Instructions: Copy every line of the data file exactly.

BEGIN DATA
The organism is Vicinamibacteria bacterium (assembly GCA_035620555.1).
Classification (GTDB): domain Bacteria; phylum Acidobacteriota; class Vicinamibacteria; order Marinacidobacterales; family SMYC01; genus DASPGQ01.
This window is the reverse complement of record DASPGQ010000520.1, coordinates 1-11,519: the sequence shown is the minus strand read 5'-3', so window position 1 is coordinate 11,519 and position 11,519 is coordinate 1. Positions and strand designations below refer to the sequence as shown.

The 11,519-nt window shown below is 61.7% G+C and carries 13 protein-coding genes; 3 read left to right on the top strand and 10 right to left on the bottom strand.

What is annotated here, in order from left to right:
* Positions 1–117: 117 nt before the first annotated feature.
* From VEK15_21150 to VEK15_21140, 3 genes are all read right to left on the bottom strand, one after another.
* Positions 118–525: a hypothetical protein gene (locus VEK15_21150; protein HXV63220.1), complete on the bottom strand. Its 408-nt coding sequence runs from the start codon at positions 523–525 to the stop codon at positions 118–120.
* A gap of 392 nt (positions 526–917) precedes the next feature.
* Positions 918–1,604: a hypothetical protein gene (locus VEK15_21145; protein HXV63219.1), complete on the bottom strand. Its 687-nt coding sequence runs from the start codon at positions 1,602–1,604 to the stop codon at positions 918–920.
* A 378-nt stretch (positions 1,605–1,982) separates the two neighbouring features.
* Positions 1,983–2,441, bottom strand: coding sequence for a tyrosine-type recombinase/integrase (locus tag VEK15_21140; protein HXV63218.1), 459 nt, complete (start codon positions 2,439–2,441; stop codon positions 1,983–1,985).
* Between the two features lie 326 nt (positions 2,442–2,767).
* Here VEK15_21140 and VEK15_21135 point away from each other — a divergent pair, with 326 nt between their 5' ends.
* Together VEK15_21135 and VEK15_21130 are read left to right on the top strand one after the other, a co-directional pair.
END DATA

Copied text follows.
The organism is Vicinamibacteria bacterium (assembly GCA_035620555.1).
Classification (GTDB): domain Bacteria; phylum Acidobacteriota; class Vicinamibacteria; order Marinacidobacterales; family SMYC01; genus DASPGQ01.
This window is the reverse complement of record DASPGQ010000520.1, coordinates 1-11,519: the sequence shown is the minus strand read 5'-3', so window position 1 is coordinate 11,519 and position 11,519 is coordinate 1. Positions and strand designations below refer to the sequence as shown.

The 11,519-nt window shown below is 61.7% G+C and carries 13 protein-coding genes; 3 read left to right on the top strand and 10 right to left on the bottom strand.

What is annotated here, in order from left to right:
* Positions 1–117: 117 nt before the first annotated feature.
* From VEK15_21150 to VEK15_21140, 3 genes are all read right to left on the bottom strand, one after another.
* Positions 118–525: a hypothetical protein gene (locus VEK15_21150; protein HXV63220.1), complete on the bottom strand. Its 408-nt coding sequence runs from the start codon at positions 523–525 to the stop codon at positions 118–120.
* A gap of 392 nt (positions 526–917) precedes the next feature.
* Positions 918–1,604: a hypothetical protein gene (locus VEK15_21145; protein HXV63219.1), complete on the bottom strand. Its 687-nt coding sequence runs from the start codon at positions 1,602–1,604 to the stop codon at positions 918–920.
* A 378-nt stretch (positions 1,605–1,982) separates the two neighbouring features.
* Positions 1,983–2,441, bottom strand: coding sequence for a tyrosine-type recombinase/integrase (locus tag VEK15_21140; protein HXV63218.1), 459 nt, complete (start codon positions 2,439–2,441; stop codon positions 1,983–1,985).
* Between the two features lie 326 nt (positions 2,442–2,767).
* Here VEK15_21140 and VEK15_21135 point away from each other — a divergent pair, with 326 nt between their 5' ends.
* Together VEK15_21135 and VEK15_21130 are read left to right on the top strand one after the other, a co-directional pair.